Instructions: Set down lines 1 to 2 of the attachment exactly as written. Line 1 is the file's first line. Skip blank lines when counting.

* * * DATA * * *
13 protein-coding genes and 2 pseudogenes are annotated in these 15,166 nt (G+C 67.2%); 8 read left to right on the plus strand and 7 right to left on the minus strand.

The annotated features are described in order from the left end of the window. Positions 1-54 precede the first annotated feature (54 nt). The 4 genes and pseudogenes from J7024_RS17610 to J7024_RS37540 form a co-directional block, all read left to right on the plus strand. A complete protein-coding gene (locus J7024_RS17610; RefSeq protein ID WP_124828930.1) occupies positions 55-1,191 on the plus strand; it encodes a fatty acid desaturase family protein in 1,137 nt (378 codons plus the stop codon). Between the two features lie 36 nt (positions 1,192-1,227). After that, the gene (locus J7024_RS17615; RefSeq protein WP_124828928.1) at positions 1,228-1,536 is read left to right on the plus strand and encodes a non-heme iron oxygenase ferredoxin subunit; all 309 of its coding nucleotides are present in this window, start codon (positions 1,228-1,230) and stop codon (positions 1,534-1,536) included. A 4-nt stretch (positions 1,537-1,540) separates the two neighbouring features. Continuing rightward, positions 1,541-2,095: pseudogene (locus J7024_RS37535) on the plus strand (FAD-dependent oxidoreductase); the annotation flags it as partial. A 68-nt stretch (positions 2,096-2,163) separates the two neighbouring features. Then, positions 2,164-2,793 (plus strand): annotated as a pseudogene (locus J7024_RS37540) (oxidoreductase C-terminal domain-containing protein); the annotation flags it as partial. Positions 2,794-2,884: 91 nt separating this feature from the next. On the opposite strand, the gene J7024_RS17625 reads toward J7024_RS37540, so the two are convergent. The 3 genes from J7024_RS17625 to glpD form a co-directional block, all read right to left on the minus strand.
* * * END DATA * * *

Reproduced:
13 protein-coding genes and 2 pseudogenes are annotated in these 15,166 nt (G+C 67.2%); 8 read left to right on the plus strand and 7 right to left on the minus strand.

The annotated features are described in order from the left end of the window. Positions 1-54 precede the first annotated feature (54 nt). The 4 genes and pseudogenes from J7024_RS17610 to J7024_RS37540 form a co-directional block, all read left to right on the plus strand. A complete protein-coding gene (locus J7024_RS17610; RefSeq protein ID WP_124828930.1) occupies positions 55-1,191 on the plus strand; it encodes a fatty acid desaturase family protein in 1,137 nt (378 codons plus the stop codon). Between the two features lie 36 nt (positions 1,192-1,227). After that, the gene (locus J7024_RS17615; RefSeq protein WP_124828928.1) at positions 1,228-1,536 is read left to right on the plus strand and encodes a non-heme iron oxygenase ferredoxin subunit; all 309 of its coding nucleotides are present in this window, start codon (positions 1,228-1,230) and stop codon (positions 1,534-1,536) included. A 4-nt stretch (positions 1,537-1,540) separates the two neighbouring features. Continuing rightward, positions 1,541-2,095: pseudogene (locus J7024_RS37535) on the plus strand (FAD-dependent oxidoreductase); the annotation flags it as partial. A 68-nt stretch (positions 2,096-2,163) separates the two neighbouring features. Then, positions 2,164-2,793 (plus strand): annotated as a pseudogene (locus J7024_RS37540) (oxidoreductase C-terminal domain-containing protein); the annotation flags it as partial. Positions 2,794-2,884: 91 nt separating this feature from the next. On the opposite strand, the gene J7024_RS17625 reads toward J7024_RS37540, so the two are convergent. The 3 genes from J7024_RS17625 to glpD form a co-directional block, all read right to left on the minus strand.